EMERGENCY CONTRACEPTIVE PILL: WHAT TO KNOW

EMERGENCY CONTRACEPTIVE PILL

Emergency contraceptive pill (ECP) is a pill used by a woman after having an unprotected intercourse (sex), to prevent her from getting pregnant. It is sometimes called "the morning-after pill," "the day after pill," or "morning-after contraception or post-coital pill. the term ”morning-after pill” is misleading;

ECP may be initiated sooner than the morning after—immediately after unprotected intercourse—or later—for at least 72 hours after unprotected intercourse.

The word “Emergency” is important to note. If you are sexually active or planning to be, don't use emergency contraception as your only protection against pregnancy. Also, emergency contraception does not protect against sexually transmitted infections, like HIV.

When to take ECP?


Emergency contraception offers women a last chance to prevent pregnancy after unprotected intercourse. If you are not using any other contraceptive methods and you have had intercourse. The condom broke down or came off during the act. If you have missed at least 2 or 3 of your regular birth control pills, or if you were forced to have sex.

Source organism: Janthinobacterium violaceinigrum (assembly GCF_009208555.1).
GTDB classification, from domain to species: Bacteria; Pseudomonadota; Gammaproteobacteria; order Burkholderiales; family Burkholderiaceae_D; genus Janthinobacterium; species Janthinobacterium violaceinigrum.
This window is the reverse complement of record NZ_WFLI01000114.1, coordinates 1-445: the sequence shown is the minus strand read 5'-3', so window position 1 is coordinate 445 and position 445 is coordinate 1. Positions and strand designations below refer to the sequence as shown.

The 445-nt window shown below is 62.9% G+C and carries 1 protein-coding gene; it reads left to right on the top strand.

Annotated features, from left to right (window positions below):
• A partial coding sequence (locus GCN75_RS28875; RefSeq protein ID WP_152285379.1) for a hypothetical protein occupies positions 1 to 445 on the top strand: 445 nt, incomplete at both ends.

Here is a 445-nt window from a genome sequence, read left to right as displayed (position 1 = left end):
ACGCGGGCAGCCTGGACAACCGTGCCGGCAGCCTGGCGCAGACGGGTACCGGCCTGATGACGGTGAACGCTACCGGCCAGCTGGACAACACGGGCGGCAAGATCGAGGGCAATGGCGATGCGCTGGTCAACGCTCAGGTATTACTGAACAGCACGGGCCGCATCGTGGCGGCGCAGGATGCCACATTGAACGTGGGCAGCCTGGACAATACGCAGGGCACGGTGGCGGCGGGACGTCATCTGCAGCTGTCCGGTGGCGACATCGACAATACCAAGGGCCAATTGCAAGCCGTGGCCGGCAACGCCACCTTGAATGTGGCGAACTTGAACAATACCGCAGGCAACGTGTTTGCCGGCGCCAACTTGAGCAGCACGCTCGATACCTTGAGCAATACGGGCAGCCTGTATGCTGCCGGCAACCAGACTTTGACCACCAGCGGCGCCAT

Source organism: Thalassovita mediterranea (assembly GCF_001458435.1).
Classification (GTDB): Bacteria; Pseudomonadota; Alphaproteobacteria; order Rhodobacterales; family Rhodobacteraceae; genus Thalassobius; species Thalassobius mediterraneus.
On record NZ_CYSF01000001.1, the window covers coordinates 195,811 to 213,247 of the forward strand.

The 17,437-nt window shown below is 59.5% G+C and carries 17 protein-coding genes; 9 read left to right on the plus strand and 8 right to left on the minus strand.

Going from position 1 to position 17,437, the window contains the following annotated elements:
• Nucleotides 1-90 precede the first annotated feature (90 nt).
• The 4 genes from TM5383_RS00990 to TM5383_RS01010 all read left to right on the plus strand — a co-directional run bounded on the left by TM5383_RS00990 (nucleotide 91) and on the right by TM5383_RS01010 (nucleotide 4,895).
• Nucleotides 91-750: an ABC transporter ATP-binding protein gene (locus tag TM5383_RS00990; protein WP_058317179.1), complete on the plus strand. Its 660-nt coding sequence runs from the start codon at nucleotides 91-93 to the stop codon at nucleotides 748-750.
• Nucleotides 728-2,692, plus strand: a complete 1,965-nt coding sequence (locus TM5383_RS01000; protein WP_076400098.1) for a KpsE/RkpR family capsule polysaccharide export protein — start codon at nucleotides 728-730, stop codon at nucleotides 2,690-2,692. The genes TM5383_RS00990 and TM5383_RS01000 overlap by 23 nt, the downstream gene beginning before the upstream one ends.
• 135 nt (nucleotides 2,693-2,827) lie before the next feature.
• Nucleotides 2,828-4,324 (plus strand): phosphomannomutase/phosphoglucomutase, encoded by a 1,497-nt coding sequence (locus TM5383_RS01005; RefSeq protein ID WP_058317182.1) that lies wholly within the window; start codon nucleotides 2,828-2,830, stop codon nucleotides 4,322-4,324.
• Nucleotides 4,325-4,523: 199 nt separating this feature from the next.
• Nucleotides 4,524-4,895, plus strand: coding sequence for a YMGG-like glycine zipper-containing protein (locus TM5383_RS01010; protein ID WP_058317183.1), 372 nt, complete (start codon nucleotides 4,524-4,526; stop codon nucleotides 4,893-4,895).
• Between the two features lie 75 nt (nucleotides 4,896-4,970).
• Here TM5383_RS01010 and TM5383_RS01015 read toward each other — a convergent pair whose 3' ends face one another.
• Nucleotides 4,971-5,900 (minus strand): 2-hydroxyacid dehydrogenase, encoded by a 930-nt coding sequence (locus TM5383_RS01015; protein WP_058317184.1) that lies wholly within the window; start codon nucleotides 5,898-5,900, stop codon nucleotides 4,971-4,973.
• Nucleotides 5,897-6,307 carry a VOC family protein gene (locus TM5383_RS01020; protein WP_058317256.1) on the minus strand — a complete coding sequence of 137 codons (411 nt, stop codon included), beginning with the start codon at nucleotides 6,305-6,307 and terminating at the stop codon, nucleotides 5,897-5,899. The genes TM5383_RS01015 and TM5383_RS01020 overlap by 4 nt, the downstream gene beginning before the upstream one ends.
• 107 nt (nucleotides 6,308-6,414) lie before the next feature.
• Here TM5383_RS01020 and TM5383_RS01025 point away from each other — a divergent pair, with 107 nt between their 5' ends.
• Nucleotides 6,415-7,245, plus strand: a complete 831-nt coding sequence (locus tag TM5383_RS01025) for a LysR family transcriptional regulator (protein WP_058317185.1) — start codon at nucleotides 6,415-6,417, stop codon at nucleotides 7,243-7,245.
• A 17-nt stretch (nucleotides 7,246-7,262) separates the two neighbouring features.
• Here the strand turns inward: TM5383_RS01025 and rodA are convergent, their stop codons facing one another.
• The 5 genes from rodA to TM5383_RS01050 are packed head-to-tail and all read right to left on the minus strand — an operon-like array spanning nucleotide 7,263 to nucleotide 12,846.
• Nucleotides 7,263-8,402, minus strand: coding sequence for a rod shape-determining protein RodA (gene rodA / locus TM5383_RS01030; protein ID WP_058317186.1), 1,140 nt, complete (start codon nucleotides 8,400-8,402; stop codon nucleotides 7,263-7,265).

Side effects of emergency contraception:


Side effects include nausea and vomiting, abdominal pain, breast tenderness, headache, dizziness, and fatigue. These usually do not occur for more than a few days after treatment, and they generally resolve within 24 hours. Change in menstrual patterns( irregular menses) is also common.
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